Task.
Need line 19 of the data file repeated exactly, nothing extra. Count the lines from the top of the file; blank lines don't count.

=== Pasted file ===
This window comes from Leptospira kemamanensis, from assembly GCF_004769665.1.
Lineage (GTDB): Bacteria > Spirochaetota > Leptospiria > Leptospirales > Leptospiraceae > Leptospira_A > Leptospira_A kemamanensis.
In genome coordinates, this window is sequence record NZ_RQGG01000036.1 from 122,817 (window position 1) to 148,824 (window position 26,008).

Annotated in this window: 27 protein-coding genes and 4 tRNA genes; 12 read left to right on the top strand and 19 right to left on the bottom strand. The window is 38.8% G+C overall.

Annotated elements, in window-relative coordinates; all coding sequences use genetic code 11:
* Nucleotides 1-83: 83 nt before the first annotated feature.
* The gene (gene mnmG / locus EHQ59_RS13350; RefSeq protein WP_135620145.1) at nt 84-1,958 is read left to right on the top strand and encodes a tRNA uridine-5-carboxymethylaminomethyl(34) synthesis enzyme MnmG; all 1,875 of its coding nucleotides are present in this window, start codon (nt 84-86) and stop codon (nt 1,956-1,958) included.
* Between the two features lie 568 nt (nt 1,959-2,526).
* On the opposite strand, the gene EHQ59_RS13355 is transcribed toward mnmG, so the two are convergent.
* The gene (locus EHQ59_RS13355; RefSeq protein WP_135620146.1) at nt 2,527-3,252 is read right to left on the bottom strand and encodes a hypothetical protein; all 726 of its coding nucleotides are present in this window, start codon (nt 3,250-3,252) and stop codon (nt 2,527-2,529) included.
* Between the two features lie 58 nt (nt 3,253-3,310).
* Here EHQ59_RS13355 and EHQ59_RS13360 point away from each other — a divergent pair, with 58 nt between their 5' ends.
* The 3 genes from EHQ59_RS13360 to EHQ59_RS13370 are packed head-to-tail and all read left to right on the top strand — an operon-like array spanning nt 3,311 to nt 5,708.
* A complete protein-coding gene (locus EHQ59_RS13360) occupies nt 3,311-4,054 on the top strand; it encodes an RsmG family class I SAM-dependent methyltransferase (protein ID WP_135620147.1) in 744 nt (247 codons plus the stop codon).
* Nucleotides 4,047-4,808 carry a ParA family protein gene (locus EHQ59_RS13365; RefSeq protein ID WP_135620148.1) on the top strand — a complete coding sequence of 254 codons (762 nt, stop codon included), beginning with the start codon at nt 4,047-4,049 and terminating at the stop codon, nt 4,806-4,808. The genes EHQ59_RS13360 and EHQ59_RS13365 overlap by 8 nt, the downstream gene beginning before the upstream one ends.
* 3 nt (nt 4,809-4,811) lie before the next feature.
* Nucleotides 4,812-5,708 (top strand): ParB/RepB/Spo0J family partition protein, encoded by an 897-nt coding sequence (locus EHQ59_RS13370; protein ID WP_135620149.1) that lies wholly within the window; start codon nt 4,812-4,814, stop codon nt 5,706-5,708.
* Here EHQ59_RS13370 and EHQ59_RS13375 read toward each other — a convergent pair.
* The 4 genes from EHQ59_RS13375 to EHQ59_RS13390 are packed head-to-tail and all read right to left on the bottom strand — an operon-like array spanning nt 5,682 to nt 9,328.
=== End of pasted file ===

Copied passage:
* The 4 genes from EHQ59_RS13375 to EHQ59_RS13390 are packed head-to-tail and all read right to left on the bottom strand — an operon-like array spanning nt 5,682 to nt 9,328.